Residents of Russia’s Central Asia territory, and specifically Tajiks, who hail from neighbouring Tajikistan, have been recruited at rates far higher than ethnic Russians for Putin’s war in Ukraine. Kyiv Post sat down with Muhiddin Kabiri, the de facto leader of the Tajik democratic opposition, to discuss how he’s been leading the fight to keep his fellow countrymen out of the ranks of the Russian army.
Tell me about the work you do to help Tajiks in Russia avoid mobilization.
We do active work among Tajiks, explaining why they should not participate in the war against Ukraine and how to avoid mobilization. It works. Many have managed to avoid mobilization and stay inside Russia itself. It is too early to talk about resistance on the part of the individual diaspora, although the Tajiks have proven that they can resist with dignity and defend their values. Resistance must not have any national or religious connotations, it must involve all peoples of Russia.
There is evidence that Tajiks and other Central Asians are being harassed or beaten because they are Muslims in the Russian army, especially after the shooting of Tajiks at a Russian military training center earlier this month. What happens next?
Russia itself has already realized that Islamophobia is weakening the already demoralized Russian army. Imams, influential Muslims and opinion leaders are being “mobilized ideologically” to carry out propaganda work among Muslims, especially migrants. Working groups have been created, which include our acquaintances. Their task is to justify actions carried out by Russia in Ukraine in the eyes of Muslims, and to make this war “sacred” for Muslims in terms of Islam. Special attention is given to Tajiks and this is natural after the shooting in the training center.
What is your own role in Tajik politics?
It’s hard for me to say anything about my role in Tajik politics. Experts and, or voters, could talk about this if there was a transparent electoral system in place. I represent a generation of politicians who were formed in the latter years of the Soviet Union, who witnessed or participated in its collapse, participated in the formation of independent nation states and now fight against the dictatorship of these same states.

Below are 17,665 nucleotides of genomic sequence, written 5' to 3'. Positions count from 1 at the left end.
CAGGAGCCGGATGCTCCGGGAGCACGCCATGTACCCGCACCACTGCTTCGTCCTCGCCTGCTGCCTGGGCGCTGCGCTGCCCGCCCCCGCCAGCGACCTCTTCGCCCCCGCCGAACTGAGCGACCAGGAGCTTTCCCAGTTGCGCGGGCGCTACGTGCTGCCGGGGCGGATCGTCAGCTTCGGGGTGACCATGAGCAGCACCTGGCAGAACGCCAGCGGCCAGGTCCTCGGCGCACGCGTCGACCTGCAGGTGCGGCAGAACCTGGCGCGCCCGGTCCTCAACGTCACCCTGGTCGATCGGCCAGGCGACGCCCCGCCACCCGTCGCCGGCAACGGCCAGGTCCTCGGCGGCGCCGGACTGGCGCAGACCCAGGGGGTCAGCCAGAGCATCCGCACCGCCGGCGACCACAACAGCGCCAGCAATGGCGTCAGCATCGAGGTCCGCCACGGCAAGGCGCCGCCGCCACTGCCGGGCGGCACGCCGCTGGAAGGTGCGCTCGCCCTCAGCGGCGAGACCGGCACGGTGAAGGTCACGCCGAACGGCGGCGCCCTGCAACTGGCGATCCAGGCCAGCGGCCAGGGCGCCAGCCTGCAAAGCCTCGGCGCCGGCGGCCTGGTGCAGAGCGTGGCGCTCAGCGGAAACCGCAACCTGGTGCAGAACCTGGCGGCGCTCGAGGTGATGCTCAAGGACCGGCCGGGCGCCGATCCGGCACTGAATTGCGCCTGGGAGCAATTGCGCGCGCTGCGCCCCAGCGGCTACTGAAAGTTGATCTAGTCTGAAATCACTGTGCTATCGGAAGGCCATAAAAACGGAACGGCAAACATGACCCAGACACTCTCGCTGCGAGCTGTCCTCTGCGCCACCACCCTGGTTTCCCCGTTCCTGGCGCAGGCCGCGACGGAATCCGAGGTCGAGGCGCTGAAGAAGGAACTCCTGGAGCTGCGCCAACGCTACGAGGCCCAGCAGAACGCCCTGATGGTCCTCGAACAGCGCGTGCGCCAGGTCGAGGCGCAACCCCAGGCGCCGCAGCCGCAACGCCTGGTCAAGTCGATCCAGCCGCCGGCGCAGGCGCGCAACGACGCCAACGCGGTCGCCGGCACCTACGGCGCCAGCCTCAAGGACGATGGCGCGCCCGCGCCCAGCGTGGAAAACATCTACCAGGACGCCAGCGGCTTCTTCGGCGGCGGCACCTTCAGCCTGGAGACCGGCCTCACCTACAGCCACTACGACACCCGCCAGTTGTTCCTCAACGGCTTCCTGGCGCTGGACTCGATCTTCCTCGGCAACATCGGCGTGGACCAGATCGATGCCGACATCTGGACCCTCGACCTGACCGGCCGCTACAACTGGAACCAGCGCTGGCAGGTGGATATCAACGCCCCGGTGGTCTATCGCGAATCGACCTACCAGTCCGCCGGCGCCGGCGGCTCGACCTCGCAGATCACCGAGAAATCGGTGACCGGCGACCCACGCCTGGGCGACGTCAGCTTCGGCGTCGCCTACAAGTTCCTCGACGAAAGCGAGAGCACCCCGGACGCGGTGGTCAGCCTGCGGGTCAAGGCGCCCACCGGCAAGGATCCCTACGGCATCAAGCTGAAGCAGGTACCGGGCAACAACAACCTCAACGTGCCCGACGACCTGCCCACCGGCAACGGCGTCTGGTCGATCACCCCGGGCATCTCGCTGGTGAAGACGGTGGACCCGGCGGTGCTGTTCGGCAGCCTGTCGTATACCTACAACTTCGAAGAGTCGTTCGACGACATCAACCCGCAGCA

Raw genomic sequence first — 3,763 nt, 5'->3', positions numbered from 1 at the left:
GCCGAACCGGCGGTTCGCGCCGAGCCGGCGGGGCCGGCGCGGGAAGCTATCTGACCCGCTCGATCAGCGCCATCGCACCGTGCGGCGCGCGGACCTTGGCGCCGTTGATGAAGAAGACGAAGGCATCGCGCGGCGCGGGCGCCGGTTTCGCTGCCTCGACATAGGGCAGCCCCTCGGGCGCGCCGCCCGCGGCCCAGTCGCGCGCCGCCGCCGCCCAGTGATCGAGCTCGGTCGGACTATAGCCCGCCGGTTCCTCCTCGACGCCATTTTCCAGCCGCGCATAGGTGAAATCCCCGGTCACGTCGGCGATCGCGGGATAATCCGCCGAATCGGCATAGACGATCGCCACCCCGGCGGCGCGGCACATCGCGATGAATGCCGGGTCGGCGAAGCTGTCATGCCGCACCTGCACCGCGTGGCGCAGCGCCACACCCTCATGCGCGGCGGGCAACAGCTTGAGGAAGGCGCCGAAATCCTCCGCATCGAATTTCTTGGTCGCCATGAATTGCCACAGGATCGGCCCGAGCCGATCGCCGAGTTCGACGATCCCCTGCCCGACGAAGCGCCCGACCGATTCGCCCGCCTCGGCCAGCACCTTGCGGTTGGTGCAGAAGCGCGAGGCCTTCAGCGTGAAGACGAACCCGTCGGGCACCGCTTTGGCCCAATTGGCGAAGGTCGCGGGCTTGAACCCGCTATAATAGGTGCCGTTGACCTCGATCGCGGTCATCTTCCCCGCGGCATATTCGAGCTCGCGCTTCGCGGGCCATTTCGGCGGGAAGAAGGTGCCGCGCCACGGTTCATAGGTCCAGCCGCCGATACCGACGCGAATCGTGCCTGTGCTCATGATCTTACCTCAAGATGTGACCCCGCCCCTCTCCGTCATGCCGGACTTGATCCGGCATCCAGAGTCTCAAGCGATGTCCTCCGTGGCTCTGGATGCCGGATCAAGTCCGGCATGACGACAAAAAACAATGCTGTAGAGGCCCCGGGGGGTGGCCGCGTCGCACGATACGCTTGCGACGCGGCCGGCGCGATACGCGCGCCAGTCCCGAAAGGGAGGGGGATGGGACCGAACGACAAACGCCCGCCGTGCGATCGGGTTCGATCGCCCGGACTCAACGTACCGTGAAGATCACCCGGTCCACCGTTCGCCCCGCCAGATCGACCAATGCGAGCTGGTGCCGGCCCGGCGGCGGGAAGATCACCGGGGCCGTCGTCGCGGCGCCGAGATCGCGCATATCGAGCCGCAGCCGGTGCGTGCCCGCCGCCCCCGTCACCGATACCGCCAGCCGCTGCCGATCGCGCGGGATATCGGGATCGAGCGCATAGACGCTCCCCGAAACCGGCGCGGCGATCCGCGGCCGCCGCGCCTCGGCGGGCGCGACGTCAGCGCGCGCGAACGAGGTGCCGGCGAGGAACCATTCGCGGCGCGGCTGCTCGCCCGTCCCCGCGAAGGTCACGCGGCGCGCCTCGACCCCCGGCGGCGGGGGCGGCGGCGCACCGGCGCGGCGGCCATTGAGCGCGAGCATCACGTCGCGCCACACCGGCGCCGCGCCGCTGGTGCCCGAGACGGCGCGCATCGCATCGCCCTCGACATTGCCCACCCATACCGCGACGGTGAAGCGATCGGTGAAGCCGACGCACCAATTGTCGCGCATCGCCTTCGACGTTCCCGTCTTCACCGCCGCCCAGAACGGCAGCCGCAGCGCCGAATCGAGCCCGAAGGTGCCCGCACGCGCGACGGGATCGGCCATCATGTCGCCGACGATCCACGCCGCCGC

To be more specific. I lived through civil war in Tajikistan, took part in the peace process, was member of National Reconciliation Commission, and in 2005 was elected to Parliament as a lawmaker (till 2015), In 2006 I headed the biggest opposition parliamentary party, PIVT (Islamic Renaissance Party of Tajikistan). The party was banned in 2015, and I left the country and have been fighting politically from abroad ever since.
Russia’s mobilization of so many ethnic Tajiks is rumored to have caused greater instability in Tajikistan. What do you think?
Tajikistan cannot be a stable country for many reasons: The weakest economy in the region, which is also based on money sent back by migrants, one of the most totalitarian regimes in the world, a high level of corruption and nepotism, proximity to Afghanistan, etc. Today’s Tajikistan is a well-canned powder keg that can explode at any moment.
How many Tajiks are there in Russia?
According to various data, over 40 million people in the world identify themselves as Tajiks. About 8 million live in Tajikistan (which has a total population of 10 million). There are more Tajiks in Afghanistan than in Tajikistan itself. In recent years, many Tajiks have received Russian citizenship; around 410 people a day.
Are people living in Tajikistan worried that their friends and relatives living in Russia will be taken to war? Do you think they will start speaking out against their government?
Many people are concerned, but that’s not yet a reason to oppose the government. Tajiks are not used to holding protests, making demands or criticizing the authorities. This is very dangerous. That is why people migrate. This is also a protest. Those who are tired of migration succumb to radicalism. So, there are a lot of Tajiks who are members of ISIS, the Taliban and other armed groups. Migration to Russia has reduced social tensions in society. Now the situation is changing, and that’s why I call the country a powder keg. People may not come out to protest over any particular issue, but any spark can be a catalyst for conflict or revolution.
How close are the governments of Tajikistan and Russia?
Very close. Tajik leader Emomali Rahmon and Russian President Vladimir Putin can criticize or complain about each other, as Rahmon did in Astana recently [at the Central Asia– Russia Summit], but they are very close in spirit, mentality and worldview. Most importantly, they equally and pathologically hate everything about democracy and liberalism.
How do people in Tajikistan feel about the war in Russia?
If you had asked me this question before the mobilization, my answer would have been unambiguous: the majority of Tajiks think Russia’s actions are right. Because there is no alternative to the propaganda from the Russian and Tajik authorities. The situation is changing now. Mobilization has moved the war from Ukraine to Russia, and even to Tajikistan. Now everyone feels the results of the war on themselves. Russians and Tajiks who fled the mobilization have provided alternative opinions and views. People are asking whether the war on the Russian side is right, and why are the Russians themselves fleeing? And the doubts grow with every single day.